The true story of the border town of Juarez, Mexico where since the mid-1990s thousands of women have gone missing or turned up as sun-burnt corpses in the desert. Can new police captain Blanca Bravo stop the savagery?
An astonishing fictional account of the unending series of murders of young women in Ciudad Juarez, Mexico, which began in 1996. Most of the victims are low-paid laborers who have been drawn to the town by the possibility of work at American-owned factories. In the film Mexican police officer Blanca Bravo is sent to Cuidad Juarez to investigate and comes to learn realities of these women's lives, as well as the truth about a police force and local power structure embodied by entrepreneur Mickey Santos that has ceased to care. Written by
Human Rights Watch Film Festival
While this was played at the Fantasy Filmfest, it is anything but. It's more documentary than fiction. And there is no fantasy to be had here. Of course it is a very well known fact that crimes are committed around the world, so does this movie offer any new insight? Depending on how much you know on that matter, it might.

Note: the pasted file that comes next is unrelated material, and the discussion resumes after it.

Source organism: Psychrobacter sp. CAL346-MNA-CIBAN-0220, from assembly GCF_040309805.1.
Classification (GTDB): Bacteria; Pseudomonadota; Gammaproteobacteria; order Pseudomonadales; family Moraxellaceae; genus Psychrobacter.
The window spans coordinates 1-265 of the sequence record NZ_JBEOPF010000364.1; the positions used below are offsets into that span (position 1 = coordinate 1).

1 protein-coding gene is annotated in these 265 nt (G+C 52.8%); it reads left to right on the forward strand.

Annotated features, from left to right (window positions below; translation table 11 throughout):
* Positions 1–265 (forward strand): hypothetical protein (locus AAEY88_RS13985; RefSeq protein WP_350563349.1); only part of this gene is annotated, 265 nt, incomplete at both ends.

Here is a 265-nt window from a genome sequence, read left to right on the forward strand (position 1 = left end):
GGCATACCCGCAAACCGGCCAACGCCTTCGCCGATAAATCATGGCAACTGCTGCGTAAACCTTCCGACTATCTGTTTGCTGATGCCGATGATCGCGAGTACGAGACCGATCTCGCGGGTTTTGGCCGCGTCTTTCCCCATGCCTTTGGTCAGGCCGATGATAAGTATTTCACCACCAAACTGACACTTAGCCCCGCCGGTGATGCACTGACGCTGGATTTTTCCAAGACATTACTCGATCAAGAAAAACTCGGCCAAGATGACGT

And it is mostly "educactional" rather than entertaining. Trying to open our eyes to a very shameful situation happening. The question is, how much do we care or are we able and willing to change what is happening? Is it the old: "What can I do from where I am at?" or the "There is worse things happening elsewhere".
Whatever is true, the movie is harsh and down and dirty and not something that can be considered an easy watch. It's as uncomfortable as to be confronted with things like the ones I have mentioned above. If you think this review is harsh, you may wanna stay away from this movie too
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